Dare to Ask: Are Northern whites actually less
accepting of blacks?
By Phillip J.
The Florida Times-Union
I’ve noticed Southern whites tend to be more accepting of blacks than
Northern whites. Why? — Melissa, 22, white, Montgomery, Ala.
To suggest that Southern whites, with their history of segregation, lynchings
and white supremacist groups, are more accepting of blacks is ridiculous.
— Rick, white, Ohio
I confess I’ve never participated in a lynching or a racist group. I did,
however, work with blacks every summer growing up. I got along with blacks
because if you treat them with respect they treat you likewise. — Jack, 56,
white, Suwanee, Ga.
I think many Southerners have more real-world contact with black folks.
Northern whites have read about blacks and “had a black friend once,” but never
interacted with them. Also, there is more shared history between blacks and
whites in the South (often poor history, admittedly), and they seem to
understand each other better. — Gregory, 23, black, New York
A few years ago I went to the Northeast to visit family members I’d never
met. They made fun of blacks’ appearances, and one family member complained
there was nothing but “a bunch of black people in Atlanta.” I’ve been to a lot
of small Southern towns but haven’t met someone as racist as many Yankees I met
on that trip. — Halley, Atlanta
There’s a likefest goin’ on down here? Say it’s so!
The idea of Southern whites being more accepting of blacks is based on “a
good bit of myth and a bit of reality,” said Emory University history professor
Joseph Crespino, author of “In Search of Another Country: Mississippi and the
In the antebellum South, slavery advocates said the capitalist system of wage
labor was inhumane, and that slavery was much better.
“It was based on a paternalistic system of the masters wanting to take care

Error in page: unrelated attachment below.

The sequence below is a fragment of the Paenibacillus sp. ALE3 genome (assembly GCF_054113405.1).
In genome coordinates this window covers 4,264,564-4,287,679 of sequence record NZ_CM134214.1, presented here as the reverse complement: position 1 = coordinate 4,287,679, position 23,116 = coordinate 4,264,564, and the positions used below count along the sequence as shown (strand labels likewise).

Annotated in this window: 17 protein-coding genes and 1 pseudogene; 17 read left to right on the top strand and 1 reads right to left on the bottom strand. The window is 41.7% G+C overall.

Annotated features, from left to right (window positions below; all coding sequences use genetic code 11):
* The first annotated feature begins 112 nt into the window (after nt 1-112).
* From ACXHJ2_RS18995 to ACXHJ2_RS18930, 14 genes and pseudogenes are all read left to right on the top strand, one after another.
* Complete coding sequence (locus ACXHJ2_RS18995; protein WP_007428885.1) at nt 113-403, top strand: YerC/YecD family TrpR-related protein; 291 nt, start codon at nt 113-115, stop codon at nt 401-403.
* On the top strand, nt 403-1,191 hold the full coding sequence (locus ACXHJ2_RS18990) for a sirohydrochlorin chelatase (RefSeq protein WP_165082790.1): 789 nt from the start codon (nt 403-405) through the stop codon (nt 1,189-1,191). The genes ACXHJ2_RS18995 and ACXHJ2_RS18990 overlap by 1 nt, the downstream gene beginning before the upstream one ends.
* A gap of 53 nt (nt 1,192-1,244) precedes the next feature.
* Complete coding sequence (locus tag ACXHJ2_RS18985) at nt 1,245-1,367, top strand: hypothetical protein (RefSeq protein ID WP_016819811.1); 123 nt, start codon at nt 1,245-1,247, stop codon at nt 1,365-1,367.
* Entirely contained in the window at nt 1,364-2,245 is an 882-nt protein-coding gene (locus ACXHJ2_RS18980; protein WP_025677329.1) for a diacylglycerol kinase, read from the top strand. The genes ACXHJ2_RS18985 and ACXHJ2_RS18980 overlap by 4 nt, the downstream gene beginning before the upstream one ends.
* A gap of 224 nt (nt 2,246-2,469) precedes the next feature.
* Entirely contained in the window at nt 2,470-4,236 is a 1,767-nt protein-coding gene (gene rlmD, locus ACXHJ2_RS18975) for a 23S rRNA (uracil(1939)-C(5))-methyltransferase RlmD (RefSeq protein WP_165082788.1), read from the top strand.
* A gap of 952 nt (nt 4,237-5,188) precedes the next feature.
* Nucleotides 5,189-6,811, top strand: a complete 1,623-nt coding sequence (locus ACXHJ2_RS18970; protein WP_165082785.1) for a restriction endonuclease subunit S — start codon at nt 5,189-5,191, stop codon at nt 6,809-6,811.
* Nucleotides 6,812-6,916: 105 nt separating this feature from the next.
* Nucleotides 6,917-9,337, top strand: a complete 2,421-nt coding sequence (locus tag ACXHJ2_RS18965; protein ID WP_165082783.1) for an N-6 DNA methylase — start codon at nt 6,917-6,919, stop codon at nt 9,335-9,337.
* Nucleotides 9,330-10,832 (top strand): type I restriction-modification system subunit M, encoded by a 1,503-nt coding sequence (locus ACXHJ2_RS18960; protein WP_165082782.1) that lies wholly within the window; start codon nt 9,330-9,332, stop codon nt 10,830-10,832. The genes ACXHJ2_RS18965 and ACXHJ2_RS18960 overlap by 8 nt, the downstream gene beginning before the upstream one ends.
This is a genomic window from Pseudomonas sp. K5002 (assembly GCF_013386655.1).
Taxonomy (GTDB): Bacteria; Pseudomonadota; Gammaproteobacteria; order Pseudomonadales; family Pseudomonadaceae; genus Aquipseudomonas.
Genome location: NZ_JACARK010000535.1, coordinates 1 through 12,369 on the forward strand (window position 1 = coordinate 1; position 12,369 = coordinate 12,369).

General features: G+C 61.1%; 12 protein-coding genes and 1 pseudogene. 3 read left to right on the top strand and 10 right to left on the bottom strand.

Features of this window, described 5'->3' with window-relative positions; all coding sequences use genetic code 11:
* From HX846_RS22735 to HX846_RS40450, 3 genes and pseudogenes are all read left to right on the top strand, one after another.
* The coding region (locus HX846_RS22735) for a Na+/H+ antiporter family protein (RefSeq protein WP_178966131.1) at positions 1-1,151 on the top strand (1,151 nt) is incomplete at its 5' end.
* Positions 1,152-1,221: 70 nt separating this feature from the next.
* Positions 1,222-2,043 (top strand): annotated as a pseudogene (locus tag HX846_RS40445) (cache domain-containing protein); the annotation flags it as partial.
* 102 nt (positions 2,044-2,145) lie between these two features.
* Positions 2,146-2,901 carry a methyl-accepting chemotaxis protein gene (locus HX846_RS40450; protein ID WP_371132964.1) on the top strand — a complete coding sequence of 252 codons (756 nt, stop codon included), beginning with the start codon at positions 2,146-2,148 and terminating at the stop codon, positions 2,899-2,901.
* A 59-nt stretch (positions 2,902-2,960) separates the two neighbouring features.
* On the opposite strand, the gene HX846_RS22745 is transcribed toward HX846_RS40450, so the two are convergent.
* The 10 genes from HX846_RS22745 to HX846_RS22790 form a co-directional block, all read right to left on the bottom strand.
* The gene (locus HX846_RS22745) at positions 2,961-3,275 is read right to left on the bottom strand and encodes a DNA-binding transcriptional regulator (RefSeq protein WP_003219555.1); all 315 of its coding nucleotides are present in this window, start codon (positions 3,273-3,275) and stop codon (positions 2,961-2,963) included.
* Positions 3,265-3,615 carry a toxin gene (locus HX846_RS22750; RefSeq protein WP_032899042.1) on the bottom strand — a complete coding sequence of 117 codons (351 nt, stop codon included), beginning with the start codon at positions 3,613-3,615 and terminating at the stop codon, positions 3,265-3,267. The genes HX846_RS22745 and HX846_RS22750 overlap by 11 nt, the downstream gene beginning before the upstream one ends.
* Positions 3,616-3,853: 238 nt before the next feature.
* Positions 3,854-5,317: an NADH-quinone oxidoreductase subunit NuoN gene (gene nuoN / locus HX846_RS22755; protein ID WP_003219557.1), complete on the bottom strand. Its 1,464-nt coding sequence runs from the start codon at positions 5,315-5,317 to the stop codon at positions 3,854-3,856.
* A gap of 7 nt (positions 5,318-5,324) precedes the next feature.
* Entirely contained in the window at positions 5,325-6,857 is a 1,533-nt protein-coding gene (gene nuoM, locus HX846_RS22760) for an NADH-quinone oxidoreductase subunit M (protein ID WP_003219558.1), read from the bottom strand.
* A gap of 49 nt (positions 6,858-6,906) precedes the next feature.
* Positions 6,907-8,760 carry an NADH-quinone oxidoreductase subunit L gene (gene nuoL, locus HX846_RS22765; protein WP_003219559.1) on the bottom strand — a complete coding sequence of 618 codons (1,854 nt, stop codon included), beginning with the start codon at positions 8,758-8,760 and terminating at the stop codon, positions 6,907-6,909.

of their slaves instead of them being in the 'cold, heartless’ capitalistic
system,” he said.
By Jim Crow, segregationists were saying that while Northerners appreciated
blacks in the abstract, they didn’t like them personally, while Southerners
didn’t like blacks in the abstract, but loved individual blacks.
“There’s a long history of white Southerners saying they have more day-to-day
exposure with blacks, and therefore have better relationships,” said Crespino,
who grew up in Mississippi.
It is true, though, that some of the most segregated areas of the U.S. now
are the large, declining industrial cities of the Midwest, while places in the
Sunbelt “like Jacksonville and Atlanta have seen a more prosperous black middle
class more integrated into the lifeblood of the community,” Crespino said.
While residential segregation still is in full bloom in these areas, “the
races can have more of a kind of contact and equal footing, more so in the
workplace,” he said. “And that can lend itself to more meaningful
Phillip Milano, author of I Can't Believe You Asked That! (Perigee),
moderates cross-cultural dialogue at Y? The National Forum on People's
Differences. Visit www.yforum.com to submit questions and answers. Send general
column comments to phillip. email@example.com. You can also hear his
podcasts or watch his